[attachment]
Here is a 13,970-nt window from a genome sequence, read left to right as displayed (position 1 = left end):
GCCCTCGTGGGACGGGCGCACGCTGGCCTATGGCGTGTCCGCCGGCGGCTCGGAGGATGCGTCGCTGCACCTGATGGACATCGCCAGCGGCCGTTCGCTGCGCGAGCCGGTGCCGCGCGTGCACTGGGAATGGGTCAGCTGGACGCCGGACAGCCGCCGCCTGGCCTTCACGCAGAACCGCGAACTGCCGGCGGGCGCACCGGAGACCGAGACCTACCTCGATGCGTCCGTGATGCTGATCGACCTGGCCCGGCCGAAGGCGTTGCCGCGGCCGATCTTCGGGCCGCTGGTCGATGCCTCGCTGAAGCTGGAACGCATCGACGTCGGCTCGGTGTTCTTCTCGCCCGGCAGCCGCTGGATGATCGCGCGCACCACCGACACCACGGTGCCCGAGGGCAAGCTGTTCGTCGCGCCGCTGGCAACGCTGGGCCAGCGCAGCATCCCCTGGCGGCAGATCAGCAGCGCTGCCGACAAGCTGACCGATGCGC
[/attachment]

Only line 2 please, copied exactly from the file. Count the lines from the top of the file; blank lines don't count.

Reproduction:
GCCCTCGTGGGACGGGCGCACGCTGGCCTATGGCGTGTCCGCCGGCGGCTCGGAGGATGCGTCGCTGCACCTGATGGACATCGCCAGCGGCCGTTCGCTGCGCGAGCCGGTGCCGCGCGTGCACTGGGAATGGGTCAGCTGGACGCCGGACAGCCGCCGCCTGGCCTTCACGCAGAACCGCGAACTGCCGGCGGGCGCACCGGAGACCGAGACCTACCTCGATGCGTCCGTGATGCTGATCGACCTGGCCCGGCCGAAGGCGTTGCCGCGGCCGATCTTCGGGCCGCTGGTCGATGCCTCGCTGAAGCTGGAACGCATCGACGTCGGCTCGGTGTTCTTCTCGCCCGGCAGCCGCTGGATGATCGCGCGCACCACCGACACCACGGTGCCCGAGGGCAAGCTGTTCGTCGCGCCGCTGGCAACGCTGGGCCAGCGCAGCATCCCCTGGCGGCAGATCAGCAGCGCTGCCGACAAGCTGACCGATGCGC